Back to the topic at hand though. I think the quality of remakes would actually go up if there was an award for them. People might actually try harder if they knew they could receive an award. In a time where the Oscars are nominating 10 films for best picture just to get more viewers, why the hell not include something that will actually make a better movie. Remakes are going to happen, embrace it.
[EDIT: I misspelled Tarkovsky. It’s fixed now.]
People often ask me ‘what podcasts do you listen to’. My first answer is always One Life Left. One Life Left is a videogame radio show in London hosted by Ste Curran, Simon Biron and Ann Scantlebury. They broadcast live for one hour every Monday at 7pm GMT on the radio as well as the internet. If you cannot listen live you can grab their podcast (iTunes and RSS). What I absolutely love about the show is that they are a radio show. They have weekly features, guests, and play chiptune music, all in 60 minutes. There is no other podcast like it, as far as I know.
Last week was One Life Left’s 150th episode. Congratulations team!
I started listening sometime in 2006 and they have never ceased to impress me. The team has done amazing things to keep their listeners involved and engaged. They have a christmas party every year and invite all the listeners, they attend festivals like Nottingham Game City, they have contests on the show, and are open to listener submissions for segments. For the past two weeks they have been broadcasting their show while doing a Google+ hang out, which is probably the best use of Google+ I can think of.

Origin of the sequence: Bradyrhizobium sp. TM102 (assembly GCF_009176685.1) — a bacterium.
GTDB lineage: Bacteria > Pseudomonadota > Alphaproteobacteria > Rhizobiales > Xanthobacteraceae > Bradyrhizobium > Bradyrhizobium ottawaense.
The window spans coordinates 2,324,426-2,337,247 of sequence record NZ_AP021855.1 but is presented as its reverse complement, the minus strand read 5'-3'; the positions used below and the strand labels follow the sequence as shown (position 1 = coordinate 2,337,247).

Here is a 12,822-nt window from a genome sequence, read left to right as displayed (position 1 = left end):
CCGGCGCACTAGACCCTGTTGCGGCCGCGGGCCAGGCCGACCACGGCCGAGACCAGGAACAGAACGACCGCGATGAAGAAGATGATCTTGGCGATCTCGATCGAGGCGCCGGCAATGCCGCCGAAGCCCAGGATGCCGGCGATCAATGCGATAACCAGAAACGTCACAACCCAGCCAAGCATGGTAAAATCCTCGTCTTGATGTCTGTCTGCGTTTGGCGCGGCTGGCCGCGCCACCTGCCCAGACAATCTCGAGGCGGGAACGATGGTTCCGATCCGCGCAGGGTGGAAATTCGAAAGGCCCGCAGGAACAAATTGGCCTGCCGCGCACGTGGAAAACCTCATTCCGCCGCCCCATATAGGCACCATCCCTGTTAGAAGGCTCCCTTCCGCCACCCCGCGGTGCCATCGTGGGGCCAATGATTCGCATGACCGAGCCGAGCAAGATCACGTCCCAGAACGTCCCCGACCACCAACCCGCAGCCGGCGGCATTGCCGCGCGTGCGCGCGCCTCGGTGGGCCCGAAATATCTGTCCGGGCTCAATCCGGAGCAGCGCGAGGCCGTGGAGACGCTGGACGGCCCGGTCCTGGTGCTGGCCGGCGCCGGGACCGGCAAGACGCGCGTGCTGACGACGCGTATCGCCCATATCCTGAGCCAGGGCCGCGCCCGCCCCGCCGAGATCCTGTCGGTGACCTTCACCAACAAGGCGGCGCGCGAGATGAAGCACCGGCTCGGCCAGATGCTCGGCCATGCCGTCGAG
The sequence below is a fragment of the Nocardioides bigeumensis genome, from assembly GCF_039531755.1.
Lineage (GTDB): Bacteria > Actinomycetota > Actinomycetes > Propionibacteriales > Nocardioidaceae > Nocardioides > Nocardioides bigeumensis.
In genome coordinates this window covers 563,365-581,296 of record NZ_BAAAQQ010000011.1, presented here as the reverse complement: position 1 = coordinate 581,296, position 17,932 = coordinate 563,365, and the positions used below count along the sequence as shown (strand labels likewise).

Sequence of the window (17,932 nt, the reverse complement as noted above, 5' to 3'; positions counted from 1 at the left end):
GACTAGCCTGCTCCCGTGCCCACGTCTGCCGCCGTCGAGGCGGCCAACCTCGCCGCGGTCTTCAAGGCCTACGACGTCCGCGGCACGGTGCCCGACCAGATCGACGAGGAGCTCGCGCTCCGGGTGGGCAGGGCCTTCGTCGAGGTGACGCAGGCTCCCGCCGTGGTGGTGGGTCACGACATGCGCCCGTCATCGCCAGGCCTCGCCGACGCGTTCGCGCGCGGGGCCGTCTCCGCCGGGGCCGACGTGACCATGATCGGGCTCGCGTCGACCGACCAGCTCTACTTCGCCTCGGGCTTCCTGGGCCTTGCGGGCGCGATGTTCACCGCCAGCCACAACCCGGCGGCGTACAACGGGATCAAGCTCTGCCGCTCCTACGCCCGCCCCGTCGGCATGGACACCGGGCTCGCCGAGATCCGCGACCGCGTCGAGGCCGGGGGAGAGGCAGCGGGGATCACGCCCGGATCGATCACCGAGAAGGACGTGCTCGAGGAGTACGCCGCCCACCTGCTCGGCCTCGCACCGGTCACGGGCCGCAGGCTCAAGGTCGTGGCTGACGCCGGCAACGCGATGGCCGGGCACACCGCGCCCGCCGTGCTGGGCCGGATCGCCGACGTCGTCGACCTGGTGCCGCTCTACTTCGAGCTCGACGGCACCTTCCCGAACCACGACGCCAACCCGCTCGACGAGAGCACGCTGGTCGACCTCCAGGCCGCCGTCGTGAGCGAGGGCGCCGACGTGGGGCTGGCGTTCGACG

They’re the best. If you aren’t already a listener I hope everyone will give them a shot. 7/10.
[EDIT: Tumblr problems like whoa on this one… had to restore links, image and formatting…]
iTunes in the cloud.
For most people that is the biggest thing they will take away from iCloud. That’s a huge announcement. And Apple is really working to make everything you’ve purchased in and out of iTunes work with this service.
The quick version of the rest is that it’s better Mobile Me. It’s free and it syncs more applications than just contacts and calendars. Mobile Me has always been great in theory but it never quite worked the way it should, it seems like they fixed that.
I will be able to talk about this at length soon. This is something I have to take in before I can really write about it at length. More coming soon.
Apple announced iOS 5.0 today and it’s coming this fall. Here is a quick rundown of some of the features.
PC Free - Apple is cutting the cord on iOS. Finally. I’ve said before that the biggest problem with the iPad is that the first thing you have to do is plug it into a computer. With the release of iOS 5 you don’t have to do that. The hardware will work right out of the box and even update over the air. In my opinion this is a huge announcement for the future of iPad.
Notifications - We finally get new notifications on iOS with Notification Center. A single place to manager your notifications. You’ll also get an alert on the top of your screen, where clock is, so it won’t interrupt the app you are currently in. Thank you. To go a step beyond you can jump into an app right from the lock screen. So if you get a text message you can unlock your phone directly into that message. A huge leap in the right direction.